Japanese researcher Ryuma Niiyama wants to build a biped robot that runs.
Niiyama wants a robot with the vigor and agility of a human sprinter.
To do that, he's building a legged bot that mimics our musculoskeletal system.
He calls his robot Athlete. Each leg has seven sets of artificial muscles. The sets, each with one to six pneumatic actuators, correspond to muscles in the human body -- gluteus maximus, adductor, hamstring, and so forth [see diagram below].
To simplify things a bit, the robot uses prosthetic blades, of the type that double amputees use to run.
And to add a human touch, Niiyama makes the robot wear a pair of black shorts.
Human runners with prosthetic feet, like South African paralympic runner Oscar Pistorius, nicknamed the "Blade Runner," "give me great inspiration," Niiyama tells me.
The robot has touch sensors on each foot and an inertial measurement unit on the torso for detecting the body's orientation.
Niiyama developed the robot as a PhD candidate at the Department of Mechano-Informatics of the University of Tokyo with colleague Satoshi Nishikawa, under the supervision of their advisor, Professor Yasuo Kuniyoshi.
They presented their project at the IEEE Humanoids 2010 conference in Nashville, Tenn., last week.
The researchers are now teaching Athlete to run. They programmed the robot to activate its artificial muscles with the same timing and pattern of a person's muscles during running.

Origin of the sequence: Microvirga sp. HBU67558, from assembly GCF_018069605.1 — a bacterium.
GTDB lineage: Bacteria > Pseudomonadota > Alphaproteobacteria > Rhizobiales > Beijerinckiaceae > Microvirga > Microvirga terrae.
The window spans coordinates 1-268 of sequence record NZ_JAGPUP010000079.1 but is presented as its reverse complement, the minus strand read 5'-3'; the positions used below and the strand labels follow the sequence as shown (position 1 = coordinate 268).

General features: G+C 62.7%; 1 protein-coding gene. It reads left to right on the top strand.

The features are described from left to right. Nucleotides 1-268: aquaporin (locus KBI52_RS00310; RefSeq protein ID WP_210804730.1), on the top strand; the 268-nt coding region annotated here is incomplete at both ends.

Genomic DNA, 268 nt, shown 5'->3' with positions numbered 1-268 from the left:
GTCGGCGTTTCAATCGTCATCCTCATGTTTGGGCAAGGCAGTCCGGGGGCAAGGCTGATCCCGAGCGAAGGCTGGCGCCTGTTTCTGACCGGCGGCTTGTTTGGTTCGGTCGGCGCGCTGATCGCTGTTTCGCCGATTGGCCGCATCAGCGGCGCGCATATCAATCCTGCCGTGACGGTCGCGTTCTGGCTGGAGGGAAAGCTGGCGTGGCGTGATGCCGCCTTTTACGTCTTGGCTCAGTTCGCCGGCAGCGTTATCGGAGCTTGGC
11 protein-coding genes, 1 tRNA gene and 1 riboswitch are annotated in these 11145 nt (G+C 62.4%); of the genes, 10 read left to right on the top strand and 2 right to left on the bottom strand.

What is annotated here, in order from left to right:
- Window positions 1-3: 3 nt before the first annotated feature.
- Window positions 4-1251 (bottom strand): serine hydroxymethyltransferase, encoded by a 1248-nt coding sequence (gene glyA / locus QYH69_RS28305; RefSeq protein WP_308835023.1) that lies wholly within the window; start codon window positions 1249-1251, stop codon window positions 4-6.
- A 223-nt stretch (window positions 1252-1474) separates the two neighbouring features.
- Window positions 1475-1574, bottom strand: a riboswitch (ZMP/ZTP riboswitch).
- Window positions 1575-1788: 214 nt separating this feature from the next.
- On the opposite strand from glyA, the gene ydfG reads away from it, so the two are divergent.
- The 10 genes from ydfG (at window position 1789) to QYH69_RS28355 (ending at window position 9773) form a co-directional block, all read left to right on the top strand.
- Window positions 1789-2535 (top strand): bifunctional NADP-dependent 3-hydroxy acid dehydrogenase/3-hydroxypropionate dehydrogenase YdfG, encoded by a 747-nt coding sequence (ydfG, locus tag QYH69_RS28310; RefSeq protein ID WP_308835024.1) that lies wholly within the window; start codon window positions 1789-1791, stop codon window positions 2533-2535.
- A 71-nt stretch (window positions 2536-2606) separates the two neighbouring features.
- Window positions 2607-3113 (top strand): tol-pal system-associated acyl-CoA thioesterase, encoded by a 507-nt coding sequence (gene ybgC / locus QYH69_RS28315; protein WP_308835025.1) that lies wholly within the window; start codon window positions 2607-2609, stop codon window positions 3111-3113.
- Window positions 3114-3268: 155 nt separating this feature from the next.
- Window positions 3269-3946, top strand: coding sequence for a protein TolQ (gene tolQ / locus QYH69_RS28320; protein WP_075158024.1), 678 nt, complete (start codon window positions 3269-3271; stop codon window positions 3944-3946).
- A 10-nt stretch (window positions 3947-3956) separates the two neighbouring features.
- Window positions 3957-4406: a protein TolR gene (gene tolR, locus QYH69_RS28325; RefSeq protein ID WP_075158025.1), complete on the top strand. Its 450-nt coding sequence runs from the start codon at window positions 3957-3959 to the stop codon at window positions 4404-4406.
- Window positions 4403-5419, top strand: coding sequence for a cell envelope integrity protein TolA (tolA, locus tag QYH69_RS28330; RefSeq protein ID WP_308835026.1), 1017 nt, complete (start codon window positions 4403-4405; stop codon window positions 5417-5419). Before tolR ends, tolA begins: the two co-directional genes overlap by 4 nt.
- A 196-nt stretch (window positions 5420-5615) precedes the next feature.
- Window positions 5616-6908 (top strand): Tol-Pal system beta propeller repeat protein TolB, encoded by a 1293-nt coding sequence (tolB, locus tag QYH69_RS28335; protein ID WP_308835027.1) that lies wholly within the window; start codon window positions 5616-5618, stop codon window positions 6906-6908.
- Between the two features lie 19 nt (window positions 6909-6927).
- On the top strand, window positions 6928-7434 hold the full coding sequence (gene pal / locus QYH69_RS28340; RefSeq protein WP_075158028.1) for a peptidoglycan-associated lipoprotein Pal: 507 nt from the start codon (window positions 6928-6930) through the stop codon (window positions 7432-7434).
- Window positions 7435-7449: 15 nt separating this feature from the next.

Niiyama, who has since become a post-doc at MIT's Robot Locomotion Group in Cambridge, Mass., says they're trying to better understand how we control our muscles during a challenging task like running.
Previously, he studied another complex motion, jumping, by developing a bipedal hopping robot called Mowgli.
Traditional humanoid robots like Asimo run by changing the angle of their joints. Their legs are rigid, powered by motors coupled to reduction gears. In other words, they run like robots.
People, as well as animals, don't keep track of the position of their joints -- we use our viscoelastic muscles and tendons to bounce against the ground, propelling our bodies forward while maintaining balance.
Athlete can take three, sometimes five steps, moving at about 1.2 meters per second. Then it falls. Watch:
It's a short dash, but the researchers are optimistic. They plan to fine tune the artificial muscles and improve the feedback control system. And then hopefully move their tests to a real running track.
Images: Ryuma Niiyama